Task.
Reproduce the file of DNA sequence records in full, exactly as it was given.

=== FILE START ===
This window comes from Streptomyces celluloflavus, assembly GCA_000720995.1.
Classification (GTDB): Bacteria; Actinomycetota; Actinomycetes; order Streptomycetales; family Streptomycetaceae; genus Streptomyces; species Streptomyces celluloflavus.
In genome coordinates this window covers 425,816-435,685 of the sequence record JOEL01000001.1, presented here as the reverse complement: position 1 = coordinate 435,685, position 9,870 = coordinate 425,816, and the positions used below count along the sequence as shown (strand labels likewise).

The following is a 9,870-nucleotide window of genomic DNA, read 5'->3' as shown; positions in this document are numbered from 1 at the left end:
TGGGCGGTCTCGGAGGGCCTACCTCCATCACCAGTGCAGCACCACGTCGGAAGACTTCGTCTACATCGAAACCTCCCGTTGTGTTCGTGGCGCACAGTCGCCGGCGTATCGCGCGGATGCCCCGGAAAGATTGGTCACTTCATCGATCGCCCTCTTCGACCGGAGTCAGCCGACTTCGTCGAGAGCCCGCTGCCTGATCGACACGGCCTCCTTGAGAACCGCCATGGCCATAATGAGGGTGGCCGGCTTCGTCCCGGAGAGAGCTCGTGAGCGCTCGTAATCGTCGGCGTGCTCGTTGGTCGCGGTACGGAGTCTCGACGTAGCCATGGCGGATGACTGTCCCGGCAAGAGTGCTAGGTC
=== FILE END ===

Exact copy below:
This window comes from Streptomyces celluloflavus, assembly GCA_000720995.1.
Classification (GTDB): Bacteria; Actinomycetota; Actinomycetes; order Streptomycetales; family Streptomycetaceae; genus Streptomyces; species Streptomyces celluloflavus.
In genome coordinates this window covers 425,816-435,685 of the sequence record JOEL01000001.1, presented here as the reverse complement: position 1 = coordinate 435,685, position 9,870 = coordinate 425,816, and the positions used below count along the sequence as shown (strand labels likewise).

The following is a 9,870-nucleotide window of genomic DNA, read 5'->3' as shown; positions in this document are numbered from 1 at the left end:
TGGGCGGTCTCGGAGGGCCTACCTCCATCACCAGTGCAGCACCACGTCGGAAGACTTCGTCTACATCGAAACCTCCCGTTGTGTTCGTGGCGCACAGTCGCCGGCGTATCGCGCGGATGCCCCGGAAAGATTGGTCACTTCATCGATCGCCCTCTTCGACCGGAGTCAGCCGACTTCGTCGAGAGCCCGCTGCCTGATCGACACGGCCTCCTTGAGAACCGCCATGGCCATAATGAGGGTGGCCGGCTTCGTCCCGGAGAGAGCTCGTGAGCGCTCGTAATCGTCGGCGTGCTCGTTGGTCGCGGTACGGAGTCTCGACGTAGCCATGGCGGATGACTGTCCCGGCAAGAGTGCTAGGTC